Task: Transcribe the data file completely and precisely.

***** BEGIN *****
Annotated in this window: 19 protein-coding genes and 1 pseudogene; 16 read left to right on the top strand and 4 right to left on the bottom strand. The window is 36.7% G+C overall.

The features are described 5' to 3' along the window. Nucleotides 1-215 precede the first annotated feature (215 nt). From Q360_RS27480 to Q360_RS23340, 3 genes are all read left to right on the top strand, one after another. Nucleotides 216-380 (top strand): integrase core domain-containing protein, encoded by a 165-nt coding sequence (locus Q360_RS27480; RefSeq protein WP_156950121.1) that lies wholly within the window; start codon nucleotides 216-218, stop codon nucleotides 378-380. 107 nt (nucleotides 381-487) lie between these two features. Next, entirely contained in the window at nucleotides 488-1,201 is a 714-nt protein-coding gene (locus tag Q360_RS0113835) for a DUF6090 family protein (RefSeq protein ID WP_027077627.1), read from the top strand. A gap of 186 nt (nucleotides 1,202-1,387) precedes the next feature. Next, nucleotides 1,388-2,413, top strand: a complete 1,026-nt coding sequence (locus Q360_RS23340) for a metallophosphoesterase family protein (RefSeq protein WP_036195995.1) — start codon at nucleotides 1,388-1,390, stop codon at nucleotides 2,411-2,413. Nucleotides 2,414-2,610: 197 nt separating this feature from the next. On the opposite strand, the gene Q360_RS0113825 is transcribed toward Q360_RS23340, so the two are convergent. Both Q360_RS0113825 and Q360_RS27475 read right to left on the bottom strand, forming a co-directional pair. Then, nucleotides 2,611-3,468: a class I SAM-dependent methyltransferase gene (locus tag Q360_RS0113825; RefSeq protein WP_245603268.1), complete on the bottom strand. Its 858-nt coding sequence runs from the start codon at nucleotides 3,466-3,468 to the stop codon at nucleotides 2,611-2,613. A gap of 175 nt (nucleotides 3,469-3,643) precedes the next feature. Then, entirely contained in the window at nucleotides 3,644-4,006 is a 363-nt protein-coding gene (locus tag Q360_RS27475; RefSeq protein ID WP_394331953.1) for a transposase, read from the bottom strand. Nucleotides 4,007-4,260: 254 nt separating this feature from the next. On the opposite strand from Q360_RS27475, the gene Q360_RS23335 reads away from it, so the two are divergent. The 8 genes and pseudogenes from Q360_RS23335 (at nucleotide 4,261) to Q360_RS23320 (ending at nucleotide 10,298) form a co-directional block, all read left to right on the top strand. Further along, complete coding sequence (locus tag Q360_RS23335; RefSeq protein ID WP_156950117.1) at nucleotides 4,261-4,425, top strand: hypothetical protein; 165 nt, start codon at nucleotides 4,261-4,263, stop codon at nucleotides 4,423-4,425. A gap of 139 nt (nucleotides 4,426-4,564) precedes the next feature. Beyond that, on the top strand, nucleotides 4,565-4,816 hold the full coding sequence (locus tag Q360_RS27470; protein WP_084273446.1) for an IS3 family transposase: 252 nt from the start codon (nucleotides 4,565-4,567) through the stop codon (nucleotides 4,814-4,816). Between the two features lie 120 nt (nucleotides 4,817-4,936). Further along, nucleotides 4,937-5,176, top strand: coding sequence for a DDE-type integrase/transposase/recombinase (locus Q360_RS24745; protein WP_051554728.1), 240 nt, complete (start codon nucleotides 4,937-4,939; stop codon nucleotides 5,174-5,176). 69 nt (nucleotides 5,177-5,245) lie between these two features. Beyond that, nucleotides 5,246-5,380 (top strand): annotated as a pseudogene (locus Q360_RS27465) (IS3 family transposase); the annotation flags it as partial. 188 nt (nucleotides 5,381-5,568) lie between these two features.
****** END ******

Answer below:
Annotated in this window: 19 protein-coding genes and 1 pseudogene; 16 read left to right on the top strand and 4 right to left on the bottom strand. The window is 36.7% G+C overall.

The features are described 5' to 3' along the window. Nucleotides 1-215 precede the first annotated feature (215 nt). From Q360_RS27480 to Q360_RS23340, 3 genes are all read left to right on the top strand, one after another. Nucleotides 216-380 (top strand): integrase core domain-containing protein, encoded by a 165-nt coding sequence (locus Q360_RS27480; RefSeq protein WP_156950121.1) that lies wholly within the window; start codon nucleotides 216-218, stop codon nucleotides 378-380. 107 nt (nucleotides 381-487) lie between these two features. Next, entirely contained in the window at nucleotides 488-1,201 is a 714-nt protein-coding gene (locus tag Q360_RS0113835) for a DUF6090 family protein (RefSeq protein ID WP_027077627.1), read from the top strand. A gap of 186 nt (nucleotides 1,202-1,387) precedes the next feature. Next, nucleotides 1,388-2,413, top strand: a complete 1,026-nt coding sequence (locus Q360_RS23340) for a metallophosphoesterase family protein (RefSeq protein WP_036195995.1) — start codon at nucleotides 1,388-1,390, stop codon at nucleotides 2,411-2,413. Nucleotides 2,414-2,610: 197 nt separating this feature from the next. On the opposite strand, the gene Q360_RS0113825 is transcribed toward Q360_RS23340, so the two are convergent. Both Q360_RS0113825 and Q360_RS27475 read right to left on the bottom strand, forming a co-directional pair. Then, nucleotides 2,611-3,468: a class I SAM-dependent methyltransferase gene (locus tag Q360_RS0113825; RefSeq protein WP_245603268.1), complete on the bottom strand. Its 858-nt coding sequence runs from the start codon at nucleotides 3,466-3,468 to the stop codon at nucleotides 2,611-2,613. A gap of 175 nt (nucleotides 3,469-3,643) precedes the next feature. Then, entirely contained in the window at nucleotides 3,644-4,006 is a 363-nt protein-coding gene (locus tag Q360_RS27475; RefSeq protein ID WP_394331953.1) for a transposase, read from the bottom strand. Nucleotides 4,007-4,260: 254 nt separating this feature from the next. On the opposite strand from Q360_RS27475, the gene Q360_RS23335 reads away from it, so the two are divergent. The 8 genes and pseudogenes from Q360_RS23335 (at nucleotide 4,261) to Q360_RS23320 (ending at nucleotide 10,298) form a co-directional block, all read left to right on the top strand. Further along, complete coding sequence (locus tag Q360_RS23335; RefSeq protein ID WP_156950117.1) at nucleotides 4,261-4,425, top strand: hypothetical protein; 165 nt, start codon at nucleotides 4,261-4,263, stop codon at nucleotides 4,423-4,425. A gap of 139 nt (nucleotides 4,426-4,564) precedes the next feature. Beyond that, on the top strand, nucleotides 4,565-4,816 hold the full coding sequence (locus tag Q360_RS27470; protein WP_084273446.1) for an IS3 family transposase: 252 nt from the start codon (nucleotides 4,565-4,567) through the stop codon (nucleotides 4,814-4,816). Between the two features lie 120 nt (nucleotides 4,817-4,936). Further along, nucleotides 4,937-5,176, top strand: coding sequence for a DDE-type integrase/transposase/recombinase (locus Q360_RS24745; protein WP_051554728.1), 240 nt, complete (start codon nucleotides 4,937-4,939; stop codon nucleotides 5,174-5,176). 69 nt (nucleotides 5,177-5,245) lie between these two features. Beyond that, nucleotides 5,246-5,380 (top strand): annotated as a pseudogene (locus Q360_RS27465) (IS3 family transposase); the annotation flags it as partial. 188 nt (nucleotides 5,381-5,568) lie between these two features.